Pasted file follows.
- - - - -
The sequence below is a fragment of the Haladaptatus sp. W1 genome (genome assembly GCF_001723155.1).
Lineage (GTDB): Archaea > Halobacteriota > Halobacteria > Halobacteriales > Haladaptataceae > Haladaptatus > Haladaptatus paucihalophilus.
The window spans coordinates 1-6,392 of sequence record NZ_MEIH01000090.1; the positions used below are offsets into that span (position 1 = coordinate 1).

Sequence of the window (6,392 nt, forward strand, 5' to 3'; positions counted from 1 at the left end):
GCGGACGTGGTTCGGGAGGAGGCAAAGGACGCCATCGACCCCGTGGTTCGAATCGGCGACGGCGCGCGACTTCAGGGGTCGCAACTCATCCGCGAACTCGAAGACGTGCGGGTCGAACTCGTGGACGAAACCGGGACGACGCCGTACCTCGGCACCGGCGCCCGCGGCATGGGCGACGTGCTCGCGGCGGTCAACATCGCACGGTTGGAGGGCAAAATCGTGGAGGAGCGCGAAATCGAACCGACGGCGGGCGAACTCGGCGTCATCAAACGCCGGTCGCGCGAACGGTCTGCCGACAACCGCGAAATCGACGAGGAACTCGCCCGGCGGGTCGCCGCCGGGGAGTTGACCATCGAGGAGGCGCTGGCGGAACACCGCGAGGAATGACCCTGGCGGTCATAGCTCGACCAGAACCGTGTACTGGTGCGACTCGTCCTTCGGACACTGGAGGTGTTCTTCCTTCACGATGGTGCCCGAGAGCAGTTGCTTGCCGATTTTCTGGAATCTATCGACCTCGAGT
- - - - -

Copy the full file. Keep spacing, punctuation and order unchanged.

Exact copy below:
The sequence below is a fragment of the Haladaptatus sp. W1 genome (genome assembly GCF_001723155.1).
Lineage (GTDB): Archaea > Halobacteriota > Halobacteria > Halobacteriales > Haladaptataceae > Haladaptatus > Haladaptatus paucihalophilus.
The window spans coordinates 1-6,392 of sequence record NZ_MEIH01000090.1; the positions used below are offsets into that span (position 1 = coordinate 1).

Sequence of the window (6,392 nt, forward strand, 5' to 3'; positions counted from 1 at the left end):
GCGGACGTGGTTCGGGAGGAGGCAAAGGACGCCATCGACCCCGTGGTTCGAATCGGCGACGGCGCGCGACTTCAGGGGTCGCAACTCATCCGCGAACTCGAAGACGTGCGGGTCGAACTCGTGGACGAAACCGGGACGACGCCGTACCTCGGCACCGGCGCCCGCGGCATGGGCGACGTGCTCGCGGCGGTCAACATCGCACGGTTGGAGGGCAAAATCGTGGAGGAGCGCGAAATCGAACCGACGGCGGGCGAACTCGGCGTCATCAAACGCCGGTCGCGCGAACGGTCTGCCGACAACCGCGAAATCGACGAGGAACTCGCCCGGCGGGTCGCCGCCGGGGAGTTGACCATCGAGGAGGCGCTGGCGGAACACCGCGAGGAATGACCCTGGCGGTCATAGCTCGACCAGAACCGTGTACTGGTGCGACTCGTCCTTCGGACACTGGAGGTGTTCTTCCTTCACGATGGTGCCCGAGAGCAGTTGCTTGCCGATTTTCTGGAATCTATCGACCTCGAGT